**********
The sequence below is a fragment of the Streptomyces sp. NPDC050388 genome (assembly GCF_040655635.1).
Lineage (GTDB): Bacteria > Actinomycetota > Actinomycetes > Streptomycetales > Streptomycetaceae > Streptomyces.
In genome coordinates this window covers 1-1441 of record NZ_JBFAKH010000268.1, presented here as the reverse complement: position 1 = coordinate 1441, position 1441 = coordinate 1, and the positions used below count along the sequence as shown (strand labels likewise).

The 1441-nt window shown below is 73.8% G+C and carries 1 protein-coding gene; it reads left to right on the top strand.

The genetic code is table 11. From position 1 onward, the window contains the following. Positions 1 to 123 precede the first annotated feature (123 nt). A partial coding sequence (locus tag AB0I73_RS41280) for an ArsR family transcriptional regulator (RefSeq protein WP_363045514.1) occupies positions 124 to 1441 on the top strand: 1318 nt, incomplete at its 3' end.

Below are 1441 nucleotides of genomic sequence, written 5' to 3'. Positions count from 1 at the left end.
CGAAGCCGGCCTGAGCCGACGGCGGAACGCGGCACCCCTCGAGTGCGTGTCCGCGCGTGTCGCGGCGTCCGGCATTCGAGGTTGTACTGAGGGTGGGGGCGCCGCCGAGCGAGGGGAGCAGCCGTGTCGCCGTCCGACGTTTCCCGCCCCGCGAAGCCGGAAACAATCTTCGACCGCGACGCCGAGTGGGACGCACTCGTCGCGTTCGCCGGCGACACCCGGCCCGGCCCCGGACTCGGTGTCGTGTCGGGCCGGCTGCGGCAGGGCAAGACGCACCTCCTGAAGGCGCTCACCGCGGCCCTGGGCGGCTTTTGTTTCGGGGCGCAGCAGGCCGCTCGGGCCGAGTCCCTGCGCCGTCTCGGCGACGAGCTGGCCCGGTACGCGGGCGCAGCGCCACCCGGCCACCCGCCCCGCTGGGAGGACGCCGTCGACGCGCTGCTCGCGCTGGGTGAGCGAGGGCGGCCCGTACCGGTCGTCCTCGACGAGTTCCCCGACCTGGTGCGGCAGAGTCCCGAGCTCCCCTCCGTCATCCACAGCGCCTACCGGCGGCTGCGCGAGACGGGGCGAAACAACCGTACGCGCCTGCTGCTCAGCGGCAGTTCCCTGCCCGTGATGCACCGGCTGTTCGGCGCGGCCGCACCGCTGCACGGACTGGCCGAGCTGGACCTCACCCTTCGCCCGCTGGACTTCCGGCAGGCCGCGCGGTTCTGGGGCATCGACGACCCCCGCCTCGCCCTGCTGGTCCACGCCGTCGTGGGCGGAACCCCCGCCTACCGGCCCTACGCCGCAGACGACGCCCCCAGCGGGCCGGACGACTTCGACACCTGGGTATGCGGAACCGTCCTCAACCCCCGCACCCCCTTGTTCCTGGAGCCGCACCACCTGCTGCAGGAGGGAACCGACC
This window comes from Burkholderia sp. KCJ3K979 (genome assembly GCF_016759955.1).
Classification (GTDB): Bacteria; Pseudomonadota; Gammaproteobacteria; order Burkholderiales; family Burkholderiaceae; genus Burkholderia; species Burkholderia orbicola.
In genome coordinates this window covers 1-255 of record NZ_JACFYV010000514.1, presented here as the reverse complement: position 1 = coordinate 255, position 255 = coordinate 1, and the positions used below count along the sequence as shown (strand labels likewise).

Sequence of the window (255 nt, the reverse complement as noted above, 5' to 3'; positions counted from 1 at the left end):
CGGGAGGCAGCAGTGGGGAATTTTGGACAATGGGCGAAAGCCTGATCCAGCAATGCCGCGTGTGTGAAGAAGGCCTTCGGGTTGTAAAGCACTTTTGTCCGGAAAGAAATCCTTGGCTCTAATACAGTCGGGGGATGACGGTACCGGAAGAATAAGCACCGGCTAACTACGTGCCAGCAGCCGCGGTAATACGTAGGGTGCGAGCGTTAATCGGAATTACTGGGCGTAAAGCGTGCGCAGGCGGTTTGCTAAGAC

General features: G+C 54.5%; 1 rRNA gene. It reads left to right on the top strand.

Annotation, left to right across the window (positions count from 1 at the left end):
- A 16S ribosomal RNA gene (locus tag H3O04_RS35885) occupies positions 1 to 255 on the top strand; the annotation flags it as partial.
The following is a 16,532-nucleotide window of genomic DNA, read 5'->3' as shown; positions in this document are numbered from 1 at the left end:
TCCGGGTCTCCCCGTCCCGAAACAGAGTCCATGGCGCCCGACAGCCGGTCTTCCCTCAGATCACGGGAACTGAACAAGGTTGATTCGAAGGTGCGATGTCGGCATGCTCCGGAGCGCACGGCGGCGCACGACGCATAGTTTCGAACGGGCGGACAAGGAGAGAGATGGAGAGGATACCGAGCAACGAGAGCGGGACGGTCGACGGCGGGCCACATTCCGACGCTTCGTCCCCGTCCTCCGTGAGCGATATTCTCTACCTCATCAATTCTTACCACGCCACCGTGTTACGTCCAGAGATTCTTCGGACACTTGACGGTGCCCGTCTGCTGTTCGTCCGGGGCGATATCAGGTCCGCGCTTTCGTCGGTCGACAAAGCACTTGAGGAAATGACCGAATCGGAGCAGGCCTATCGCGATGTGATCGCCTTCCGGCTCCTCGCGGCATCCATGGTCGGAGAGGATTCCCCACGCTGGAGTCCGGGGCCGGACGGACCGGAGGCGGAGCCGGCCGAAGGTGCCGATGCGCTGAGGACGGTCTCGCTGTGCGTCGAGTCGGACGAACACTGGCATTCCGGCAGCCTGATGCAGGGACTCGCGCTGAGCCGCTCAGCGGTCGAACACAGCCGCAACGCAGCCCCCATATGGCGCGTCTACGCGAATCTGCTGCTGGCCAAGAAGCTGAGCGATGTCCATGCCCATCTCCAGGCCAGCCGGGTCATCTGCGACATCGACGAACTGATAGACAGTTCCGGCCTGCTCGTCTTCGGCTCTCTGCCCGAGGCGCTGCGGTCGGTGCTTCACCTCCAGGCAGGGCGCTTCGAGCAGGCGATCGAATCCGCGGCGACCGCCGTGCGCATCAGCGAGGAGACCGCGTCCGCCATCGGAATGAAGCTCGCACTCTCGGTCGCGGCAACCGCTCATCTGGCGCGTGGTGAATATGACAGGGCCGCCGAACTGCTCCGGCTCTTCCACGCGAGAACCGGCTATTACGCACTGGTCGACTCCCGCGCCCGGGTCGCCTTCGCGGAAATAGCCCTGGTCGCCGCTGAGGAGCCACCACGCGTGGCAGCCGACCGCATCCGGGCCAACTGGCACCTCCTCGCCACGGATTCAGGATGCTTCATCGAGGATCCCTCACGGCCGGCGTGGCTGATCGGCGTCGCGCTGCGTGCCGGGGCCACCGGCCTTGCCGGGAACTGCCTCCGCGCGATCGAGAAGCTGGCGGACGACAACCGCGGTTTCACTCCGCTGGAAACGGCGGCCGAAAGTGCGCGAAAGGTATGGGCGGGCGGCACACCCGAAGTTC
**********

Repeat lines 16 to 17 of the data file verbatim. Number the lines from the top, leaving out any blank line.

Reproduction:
The following is a 16,532-nucleotide window of genomic DNA, read 5'->3' as shown; positions in this document are numbered from 1 at the left end:
TCCGGGTCTCCCCGTCCCGAAACAGAGTCCATGGCGCCCGACAGCCGGTCTTCCCTCAGATCACGGGAACTGAACAAGGTTGATTCGAAGGTGCGATGTCGGCATGCTCCGGAGCGCACGGCGGCGCACGACGCATAGTTTCGAACGGGCGGACAAGGAGAGAGATGGAGAGGATACCGAGCAACGAGAGCGGGACGGTCGACGGCGGGCCACATTCCGACGCTTCGTCCCCGTCCTCCGTGAGCGATATTCTCTACCTCATCAATTCTTACCACGCCACCGTGTTACGTCCAGAGATTCTTCGGACACTTGACGGTGCCCGTCTGCTGTTCGTCCGGGGCGATATCAGGTCCGCGCTTTCGTCGGTCGACAAAGCACTTGAGGAAATGACCGAATCGGAGCAGGCCTATCGCGATGTGATCGCCTTCCGGCTCCTCGCGGCATCCATGGTCGGAGAGGATTCCCCACGCTGGAGTCCGGGGCCGGACGGACCGGAGGCGGAGCCGGCCGAAGGTGCCGATGCGCTGAGGACGGTCTCGCTGTGCGTCGAGTCGGACGAACACTGGCATTCCGGCAGCCTGATGCAGGGACTCGCGCTGAGCCGCTCAGCGGTCGAACACAGCCGCAACGCAGCCCCCATATGGCGCGTCTACGCGAATCTGCTGCTGGCCAAGAAGCTGAGCGATGTCCATGCCCATCTCCAGGCCAGCCGGGTCATCTGCGACATCGACGAACTGATAGACAGTTCCGGCCTGCTCGTCTTCGGCTCTCTGCCCGAGGCGCTGCGGTCGGTGCTTCACCTCCAGGCAGGGCGCTTCGAGCAGGCGATCGAATCCGCGGCGACCGCCGTGCGCATCAGCGAGGAGACCGCGTCCGCCATCGGAATGAAGCTCGCACTCTCGGTCGCGGCAACCGCTCATCTGGCGCGTGGTGAATATGACAGGGCCGCCGAACTGCTCCGGCTCTTCCACGCGAGAACCGGCTATTACGCACTGGTCGACTCCCGCGCCCGGGTCGCCTTCGCGGAAATAGCCCTGGTCGCCGCTGAGGAGCCACCACGCGTGGCAGCCGACCGCATCCGGGCCAACTGGCACCTCCTCGCCACGGATTCAGGATGCTTCATCGAGGATCCCTCACGGCCGGCGTGGCTGATCGGCGTCGCGCTGCGTGCCGGGGCCACCGGCCTTGCCGGGAACTGCCTCCGCGCGATCGAGAAGCTGGCGGACGACAACCGCGGTTTCACTCCGCTGGAAACGGCGGCCGAAAGTGCGCGAAAGGTATGGGCGGGCGGCACACCCGAAGTTC